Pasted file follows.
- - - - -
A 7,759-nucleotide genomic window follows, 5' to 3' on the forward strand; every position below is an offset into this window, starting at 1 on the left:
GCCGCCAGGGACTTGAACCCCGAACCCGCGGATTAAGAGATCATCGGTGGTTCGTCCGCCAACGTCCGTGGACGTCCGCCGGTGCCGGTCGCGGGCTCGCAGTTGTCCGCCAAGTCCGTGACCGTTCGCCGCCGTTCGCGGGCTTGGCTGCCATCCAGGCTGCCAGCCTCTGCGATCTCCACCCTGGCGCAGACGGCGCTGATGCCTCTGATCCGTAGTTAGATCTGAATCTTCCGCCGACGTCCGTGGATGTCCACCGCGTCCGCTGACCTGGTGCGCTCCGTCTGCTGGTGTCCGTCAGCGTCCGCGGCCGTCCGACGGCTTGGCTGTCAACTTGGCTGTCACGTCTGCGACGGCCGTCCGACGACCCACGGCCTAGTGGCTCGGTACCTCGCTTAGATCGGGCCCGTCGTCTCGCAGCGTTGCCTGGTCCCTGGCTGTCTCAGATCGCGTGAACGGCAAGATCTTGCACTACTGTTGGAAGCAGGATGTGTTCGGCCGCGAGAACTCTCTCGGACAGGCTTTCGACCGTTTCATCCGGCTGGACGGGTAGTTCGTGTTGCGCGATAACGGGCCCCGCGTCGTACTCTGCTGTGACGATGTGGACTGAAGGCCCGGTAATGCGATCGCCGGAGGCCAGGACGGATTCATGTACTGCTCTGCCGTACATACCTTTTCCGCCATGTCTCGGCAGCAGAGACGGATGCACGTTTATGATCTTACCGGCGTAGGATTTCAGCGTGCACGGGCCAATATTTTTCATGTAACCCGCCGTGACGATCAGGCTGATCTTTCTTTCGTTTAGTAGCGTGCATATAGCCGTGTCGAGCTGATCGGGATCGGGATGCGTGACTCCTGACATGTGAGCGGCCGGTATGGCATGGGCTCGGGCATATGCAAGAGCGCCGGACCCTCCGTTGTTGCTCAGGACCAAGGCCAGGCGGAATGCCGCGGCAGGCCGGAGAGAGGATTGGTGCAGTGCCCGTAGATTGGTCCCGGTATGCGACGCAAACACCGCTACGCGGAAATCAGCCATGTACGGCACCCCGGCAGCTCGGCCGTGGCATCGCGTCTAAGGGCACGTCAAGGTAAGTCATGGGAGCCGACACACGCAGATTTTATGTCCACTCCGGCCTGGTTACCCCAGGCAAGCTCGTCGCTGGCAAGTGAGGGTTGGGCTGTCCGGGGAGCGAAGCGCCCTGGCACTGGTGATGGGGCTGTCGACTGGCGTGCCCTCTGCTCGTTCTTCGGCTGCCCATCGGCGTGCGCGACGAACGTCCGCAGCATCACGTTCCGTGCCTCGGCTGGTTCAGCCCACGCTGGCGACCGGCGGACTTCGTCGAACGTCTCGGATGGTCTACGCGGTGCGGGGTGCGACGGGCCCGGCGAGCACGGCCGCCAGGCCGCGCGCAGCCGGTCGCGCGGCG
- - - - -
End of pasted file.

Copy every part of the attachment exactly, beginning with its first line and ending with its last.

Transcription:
A 7,759-nucleotide genomic window follows, 5' to 3' on the forward strand; every position below is an offset into this window, starting at 1 on the left:
GCCGCCAGGGACTTGAACCCCGAACCCGCGGATTAAGAGATCATCGGTGGTTCGTCCGCCAACGTCCGTGGACGTCCGCCGGTGCCGGTCGCGGGCTCGCAGTTGTCCGCCAAGTCCGTGACCGTTCGCCGCCGTTCGCGGGCTTGGCTGCCATCCAGGCTGCCAGCCTCTGCGATCTCCACCCTGGCGCAGACGGCGCTGATGCCTCTGATCCGTAGTTAGATCTGAATCTTCCGCCGACGTCCGTGGATGTCCACCGCGTCCGCTGACCTGGTGCGCTCCGTCTGCTGGTGTCCGTCAGCGTCCGCGGCCGTCCGACGGCTTGGCTGTCAACTTGGCTGTCACGTCTGCGACGGCCGTCCGACGACCCACGGCCTAGTGGCTCGGTACCTCGCTTAGATCGGGCCCGTCGTCTCGCAGCGTTGCCTGGTCCCTGGCTGTCTCAGATCGCGTGAACGGCAAGATCTTGCACTACTGTTGGAAGCAGGATGTGTTCGGCCGCGAGAACTCTCTCGGACAGGCTTTCGACCGTTTCATCCGGCTGGACGGGTAGTTCGTGTTGCGCGATAACGGGCCCCGCGTCGTACTCTGCTGTGACGATGTGGACTGAAGGCCCGGTAATGCGATCGCCGGAGGCCAGGACGGATTCATGTACTGCTCTGCCGTACATACCTTTTCCGCCATGTCTCGGCAGCAGAGACGGATGCACGTTTATGATCTTACCGGCGTAGGATTTCAGCGTGCACGGGCCAATATTTTTCATGTAACCCGCCGTGACGATCAGGCTGATCTTTCTTTCGTTTAGTAGCGTGCATATAGCCGTGTCGAGCTGATCGGGATCGGGATGCGTGACTCCTGACATGTGAGCGGCCGGTATGGCATGGGCTCGGGCATATGCAAGAGCGCCGGACCCTCCGTTGTTGCTCAGGACCAAGGCCAGGCGGAATGCCGCGGCAGGCCGGAGAGAGGATTGGTGCAGTGCCCGTAGATTGGTCCCGGTATGCGACGCAAACACCGCTACGCGGAAATCAGCCATGTACGGCACCCCGGCAGCTCGGCCGTGGCATCGCGTCTAAGGGCACGTCAAGGTAAGTCATGGGAGCCGACACACGCAGATTTTATGTCCACTCCGGCCTGGTTACCCCAGGCAAGCTCGTCGCTGGCAAGTGAGGGTTGGGCTGTCCGGGGAGCGAAGCGCCCTGGCACTGGTGATGGGGCTGTCGACTGGCGTGCCCTCTGCTCGTTCTTCGGCTGCCCATCGGCGTGCGCGACGAACGTCCGCAGCATCACGTTCCGTGCCTCGGCTGGTTCAGCCCACGCTGGCGACCGGCGGACTTCGTCGAACGTCTCGGATGGTCTACGCGGTGCGGGGTGCGACGGGCCCGGCGAGCACGGCCGCCAGGCCGCGCGCAGCCGGTCGCGCGGCG